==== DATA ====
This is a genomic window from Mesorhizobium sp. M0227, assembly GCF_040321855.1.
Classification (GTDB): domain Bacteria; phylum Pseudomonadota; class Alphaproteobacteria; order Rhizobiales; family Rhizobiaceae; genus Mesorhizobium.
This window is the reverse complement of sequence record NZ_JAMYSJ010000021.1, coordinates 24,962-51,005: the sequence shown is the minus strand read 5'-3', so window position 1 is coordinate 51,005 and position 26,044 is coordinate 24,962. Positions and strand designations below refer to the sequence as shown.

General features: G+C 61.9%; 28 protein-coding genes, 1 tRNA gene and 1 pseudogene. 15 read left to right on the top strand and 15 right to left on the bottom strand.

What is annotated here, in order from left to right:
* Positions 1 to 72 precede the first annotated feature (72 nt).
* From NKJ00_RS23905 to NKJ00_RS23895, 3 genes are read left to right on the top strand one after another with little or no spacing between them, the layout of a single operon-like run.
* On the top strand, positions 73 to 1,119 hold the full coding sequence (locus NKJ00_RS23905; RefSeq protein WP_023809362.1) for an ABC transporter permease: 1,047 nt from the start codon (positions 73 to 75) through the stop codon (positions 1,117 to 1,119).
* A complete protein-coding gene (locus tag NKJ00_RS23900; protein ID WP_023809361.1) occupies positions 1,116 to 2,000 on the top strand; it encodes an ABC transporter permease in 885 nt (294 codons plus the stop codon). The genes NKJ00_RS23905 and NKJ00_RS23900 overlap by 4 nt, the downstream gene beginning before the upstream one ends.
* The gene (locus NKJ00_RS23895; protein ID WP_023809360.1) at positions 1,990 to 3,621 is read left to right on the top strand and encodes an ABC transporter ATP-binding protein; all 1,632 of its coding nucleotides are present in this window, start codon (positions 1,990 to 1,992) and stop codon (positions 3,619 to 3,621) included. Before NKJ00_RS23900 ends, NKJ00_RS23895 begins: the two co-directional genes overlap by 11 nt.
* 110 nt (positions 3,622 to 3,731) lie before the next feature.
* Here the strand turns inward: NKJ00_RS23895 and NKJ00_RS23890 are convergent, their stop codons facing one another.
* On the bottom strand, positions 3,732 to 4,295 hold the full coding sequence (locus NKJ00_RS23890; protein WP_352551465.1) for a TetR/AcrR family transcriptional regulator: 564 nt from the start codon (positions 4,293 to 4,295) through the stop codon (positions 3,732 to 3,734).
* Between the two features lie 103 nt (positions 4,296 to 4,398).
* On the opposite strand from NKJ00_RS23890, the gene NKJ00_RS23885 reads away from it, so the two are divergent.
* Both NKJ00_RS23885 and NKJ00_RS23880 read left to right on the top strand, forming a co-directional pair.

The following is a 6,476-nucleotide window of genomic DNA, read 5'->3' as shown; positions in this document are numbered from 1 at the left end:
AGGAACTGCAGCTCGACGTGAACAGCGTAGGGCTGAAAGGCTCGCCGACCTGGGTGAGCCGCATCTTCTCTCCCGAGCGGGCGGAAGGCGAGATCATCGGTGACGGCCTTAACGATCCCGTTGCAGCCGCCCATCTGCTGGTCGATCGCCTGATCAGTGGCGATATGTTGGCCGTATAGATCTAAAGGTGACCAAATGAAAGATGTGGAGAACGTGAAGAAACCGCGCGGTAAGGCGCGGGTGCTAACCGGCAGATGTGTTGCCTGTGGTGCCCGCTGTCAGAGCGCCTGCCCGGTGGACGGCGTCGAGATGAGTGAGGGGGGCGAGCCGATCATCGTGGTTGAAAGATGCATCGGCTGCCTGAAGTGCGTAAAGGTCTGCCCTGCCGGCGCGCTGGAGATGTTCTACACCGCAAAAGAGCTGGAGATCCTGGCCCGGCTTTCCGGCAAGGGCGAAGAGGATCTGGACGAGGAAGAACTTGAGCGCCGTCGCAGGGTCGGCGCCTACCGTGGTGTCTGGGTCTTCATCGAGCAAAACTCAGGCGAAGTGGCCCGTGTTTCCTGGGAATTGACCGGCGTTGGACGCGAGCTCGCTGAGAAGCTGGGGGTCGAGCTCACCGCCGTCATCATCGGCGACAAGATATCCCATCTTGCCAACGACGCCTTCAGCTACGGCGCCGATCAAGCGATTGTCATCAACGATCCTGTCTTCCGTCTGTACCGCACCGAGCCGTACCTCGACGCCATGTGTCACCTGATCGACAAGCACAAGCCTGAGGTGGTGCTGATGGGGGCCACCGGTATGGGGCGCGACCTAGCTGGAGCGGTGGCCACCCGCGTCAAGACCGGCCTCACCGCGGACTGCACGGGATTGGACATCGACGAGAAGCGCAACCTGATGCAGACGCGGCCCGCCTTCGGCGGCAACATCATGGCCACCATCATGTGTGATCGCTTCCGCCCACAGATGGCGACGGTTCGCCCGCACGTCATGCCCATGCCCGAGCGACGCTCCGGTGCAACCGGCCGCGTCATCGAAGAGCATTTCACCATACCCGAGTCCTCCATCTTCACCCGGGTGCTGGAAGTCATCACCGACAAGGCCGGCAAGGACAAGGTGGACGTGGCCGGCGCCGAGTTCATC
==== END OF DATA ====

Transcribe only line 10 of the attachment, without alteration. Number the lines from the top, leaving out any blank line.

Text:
* The gene (locus NKJ00_RS23895; protein ID WP_023809360.1) at positions 1,990 to 3,621 is read left to right on the top strand and encodes an ABC transporter ATP-binding protein; all 1,632 of its coding nucleotides are present in this window, start codon (positions 1,990 to 1,992) and stop codon (positions 3,619 to 3,621) included. Before NKJ00_RS23900 ends, NKJ00_RS23895 begins: the two co-directional genes overlap by 11 nt.